Mark Glassmaker - Owner & Guide of Alaska Fishing with Mark Glassmaker on Alaska's Kenai Peninsula
Mark is a 30 year veteren Alaska fishing guide. Along with his wife and three daughters, Mark resides on the Kenai River and offer guided fishing on both the Kenai and Kasilof rivers, saltwater fishing in Homer, Seward and Cook Inlet and fly out fishing adventures to the West Side of Cook Inlet and beyond. Mark also owns several vacation homes which are available exclusively to his fishing clientele and he also owns a property management company where he manages and rents lodging for a number of privately owned cabins and fully furnished homes in the Soldotna vicinity. Please call 907-262-0892 or visit Alaska Fishing with Mark Glassmaker for more information on the services Mark offers.
Congratulations on your upcoming trip to Alaska! Fishing in late August is truly some of the best of the season. Trout, Grayling, and Dolly's are on feeding rampages with all the salmon spawn in the water and silver salmon should be fairly spread out through the different river systems you are planning on targeting. Having a vehicle and being willing to travel is the best way to chase fish on the road systems both south on the Kenai Peninsula and north in the Talkeetna area. Splitting time between the 2 is a good ballpark plan.
With big bow's being your main goal the Kenai River is typically the best bet for monster trout, 30 incher's are seen here. To get to where these fish are though you will definitely need a boat or a guide. These large fish are typically found on the middle section of river which has vary limited wade/hike in access. There are large fish here and strong salmon runs but there is also a lot of people and pressure, the term combat fishing is used here frequently. There is good wade fishing on the Upper Kenai but bows are generally not as large, however the scenery is quite amazing.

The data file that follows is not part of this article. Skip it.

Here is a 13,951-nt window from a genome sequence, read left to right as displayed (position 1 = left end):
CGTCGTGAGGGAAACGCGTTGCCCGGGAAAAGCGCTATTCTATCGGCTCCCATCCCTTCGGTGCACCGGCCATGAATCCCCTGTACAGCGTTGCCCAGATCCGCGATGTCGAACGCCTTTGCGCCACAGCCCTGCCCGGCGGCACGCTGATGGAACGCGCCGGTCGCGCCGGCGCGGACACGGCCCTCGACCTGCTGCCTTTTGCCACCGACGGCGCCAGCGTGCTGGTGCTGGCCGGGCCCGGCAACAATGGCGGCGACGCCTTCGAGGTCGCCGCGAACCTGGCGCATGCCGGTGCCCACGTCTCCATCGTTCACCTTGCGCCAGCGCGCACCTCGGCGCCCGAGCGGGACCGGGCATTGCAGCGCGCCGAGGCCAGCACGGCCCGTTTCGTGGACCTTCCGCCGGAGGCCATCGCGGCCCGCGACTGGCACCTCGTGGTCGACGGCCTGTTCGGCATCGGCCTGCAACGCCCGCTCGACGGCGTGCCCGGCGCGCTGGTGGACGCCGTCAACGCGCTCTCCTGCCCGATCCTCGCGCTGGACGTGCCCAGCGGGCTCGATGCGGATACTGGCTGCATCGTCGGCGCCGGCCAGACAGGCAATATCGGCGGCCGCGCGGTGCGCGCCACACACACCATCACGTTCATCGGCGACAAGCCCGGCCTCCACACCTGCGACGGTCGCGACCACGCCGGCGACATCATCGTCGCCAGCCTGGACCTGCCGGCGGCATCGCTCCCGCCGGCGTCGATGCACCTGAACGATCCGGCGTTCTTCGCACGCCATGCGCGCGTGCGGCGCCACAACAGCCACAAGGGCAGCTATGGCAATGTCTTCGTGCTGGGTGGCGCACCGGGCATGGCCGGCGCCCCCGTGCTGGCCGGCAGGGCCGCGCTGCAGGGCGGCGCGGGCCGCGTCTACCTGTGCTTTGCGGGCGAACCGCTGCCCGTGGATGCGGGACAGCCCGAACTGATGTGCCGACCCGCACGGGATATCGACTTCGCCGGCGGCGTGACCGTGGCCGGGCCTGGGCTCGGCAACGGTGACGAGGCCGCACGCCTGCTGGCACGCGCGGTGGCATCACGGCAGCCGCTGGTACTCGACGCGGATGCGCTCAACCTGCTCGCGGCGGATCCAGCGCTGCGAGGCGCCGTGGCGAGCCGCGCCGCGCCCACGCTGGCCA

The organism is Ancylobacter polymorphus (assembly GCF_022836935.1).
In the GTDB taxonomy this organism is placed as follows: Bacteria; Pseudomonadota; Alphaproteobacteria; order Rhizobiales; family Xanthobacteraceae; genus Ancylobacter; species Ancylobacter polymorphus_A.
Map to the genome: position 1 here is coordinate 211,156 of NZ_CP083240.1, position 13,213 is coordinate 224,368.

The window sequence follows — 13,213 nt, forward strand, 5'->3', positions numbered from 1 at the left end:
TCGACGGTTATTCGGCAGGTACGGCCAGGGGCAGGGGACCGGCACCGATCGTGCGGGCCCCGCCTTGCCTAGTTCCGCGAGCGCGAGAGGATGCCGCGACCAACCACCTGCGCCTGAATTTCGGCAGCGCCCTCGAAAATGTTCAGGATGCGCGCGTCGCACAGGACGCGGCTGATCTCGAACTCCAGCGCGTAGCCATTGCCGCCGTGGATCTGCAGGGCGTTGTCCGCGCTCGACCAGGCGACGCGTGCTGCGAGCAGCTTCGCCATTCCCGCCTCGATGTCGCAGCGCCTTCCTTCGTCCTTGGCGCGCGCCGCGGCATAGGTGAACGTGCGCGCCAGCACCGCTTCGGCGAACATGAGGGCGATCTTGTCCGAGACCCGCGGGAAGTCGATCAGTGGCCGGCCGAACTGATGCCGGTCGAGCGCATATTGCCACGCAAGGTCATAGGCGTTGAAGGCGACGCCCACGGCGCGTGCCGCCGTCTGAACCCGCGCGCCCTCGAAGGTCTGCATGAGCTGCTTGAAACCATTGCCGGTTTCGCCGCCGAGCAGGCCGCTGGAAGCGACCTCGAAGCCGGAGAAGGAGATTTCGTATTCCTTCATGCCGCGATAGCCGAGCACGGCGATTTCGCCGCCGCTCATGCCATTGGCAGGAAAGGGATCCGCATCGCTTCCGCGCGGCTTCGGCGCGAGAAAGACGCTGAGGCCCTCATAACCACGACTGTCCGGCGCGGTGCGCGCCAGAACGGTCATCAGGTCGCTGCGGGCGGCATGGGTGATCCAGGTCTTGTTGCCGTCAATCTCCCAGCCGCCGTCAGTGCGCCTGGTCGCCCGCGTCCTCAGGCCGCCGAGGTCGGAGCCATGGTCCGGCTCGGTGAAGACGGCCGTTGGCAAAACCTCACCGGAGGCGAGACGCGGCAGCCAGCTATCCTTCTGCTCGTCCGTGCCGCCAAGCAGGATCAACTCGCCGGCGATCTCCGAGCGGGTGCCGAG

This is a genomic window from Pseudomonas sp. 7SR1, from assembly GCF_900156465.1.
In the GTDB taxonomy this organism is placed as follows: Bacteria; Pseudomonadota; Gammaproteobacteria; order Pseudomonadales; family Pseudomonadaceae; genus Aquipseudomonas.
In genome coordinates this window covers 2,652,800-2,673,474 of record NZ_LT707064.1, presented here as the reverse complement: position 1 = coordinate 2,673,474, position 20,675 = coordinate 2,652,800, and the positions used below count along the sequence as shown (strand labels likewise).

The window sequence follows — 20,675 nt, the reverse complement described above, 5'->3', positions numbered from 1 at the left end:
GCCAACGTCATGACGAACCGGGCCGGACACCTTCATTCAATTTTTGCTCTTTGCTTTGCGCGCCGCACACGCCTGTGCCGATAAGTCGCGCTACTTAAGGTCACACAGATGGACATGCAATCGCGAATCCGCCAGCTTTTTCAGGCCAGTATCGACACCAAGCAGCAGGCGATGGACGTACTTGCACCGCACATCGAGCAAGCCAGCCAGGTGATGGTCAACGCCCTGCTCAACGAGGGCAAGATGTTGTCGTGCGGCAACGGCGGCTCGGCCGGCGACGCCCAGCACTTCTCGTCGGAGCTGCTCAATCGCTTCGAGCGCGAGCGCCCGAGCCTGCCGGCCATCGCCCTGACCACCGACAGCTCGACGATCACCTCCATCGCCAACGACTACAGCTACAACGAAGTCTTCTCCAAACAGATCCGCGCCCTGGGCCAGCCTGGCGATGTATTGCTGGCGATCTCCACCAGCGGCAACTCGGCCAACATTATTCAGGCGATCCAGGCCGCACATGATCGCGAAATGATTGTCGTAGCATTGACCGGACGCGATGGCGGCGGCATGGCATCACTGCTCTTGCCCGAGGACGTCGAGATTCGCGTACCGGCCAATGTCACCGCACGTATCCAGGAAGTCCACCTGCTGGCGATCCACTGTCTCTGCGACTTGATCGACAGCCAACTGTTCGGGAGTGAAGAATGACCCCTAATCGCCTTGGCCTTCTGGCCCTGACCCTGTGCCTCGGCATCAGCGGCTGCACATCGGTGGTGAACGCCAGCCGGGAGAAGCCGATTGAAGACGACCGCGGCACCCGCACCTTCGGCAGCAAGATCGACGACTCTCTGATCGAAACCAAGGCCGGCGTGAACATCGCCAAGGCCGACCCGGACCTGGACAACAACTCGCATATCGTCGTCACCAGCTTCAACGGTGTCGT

Heading north will give you more variety in rivers and far less people and pressure. We have seen bow's over 30 inches here but with far less frequency than the Kenai. There are many big bows though and a great variety of fish as well such as Arctic Grayling and of course Dolly's too. There are many smaller creeks here that are great for hiking in and wading. There are also a couple larger rivers that are best fished from a boat.
I have guided all over Alaska, the lower 48, and Russia...and anywhere you can drive is going to have people and pressure. I understand keeping costs down after all I'm a dirtbag fishing guide!! But, there are affordable fly in options and they are definitely worth a look to see if it's in the budget. After all there are way more rivers than roads in our amazing state! Please feel free to reach out to me if you have any more questions regarding your trip either through My Alaskan Fishing Trip or my guide service at FishHound Expeditions. Thanks for your time and good luck on your trip!
Cheers - AdamAdam Cuthriell - Part owner of FishHound Expeditions. His wife Kathryn Cuthriell and business partner Dave "Reps" Repta make up the rest of the company as well as their dogs Hatch, Rado, and Pike. They fish, live, and guide in Alaska year-round. When not guiding on the rivers they guide ice fishing on Alaska's numerous lakes. Originally from Colorado, he began guiding at the age of 19 while receiving a degree in Outdoor Recreation Leadership. Adam is also a current state of Alaska EMT.
Have a question of your own?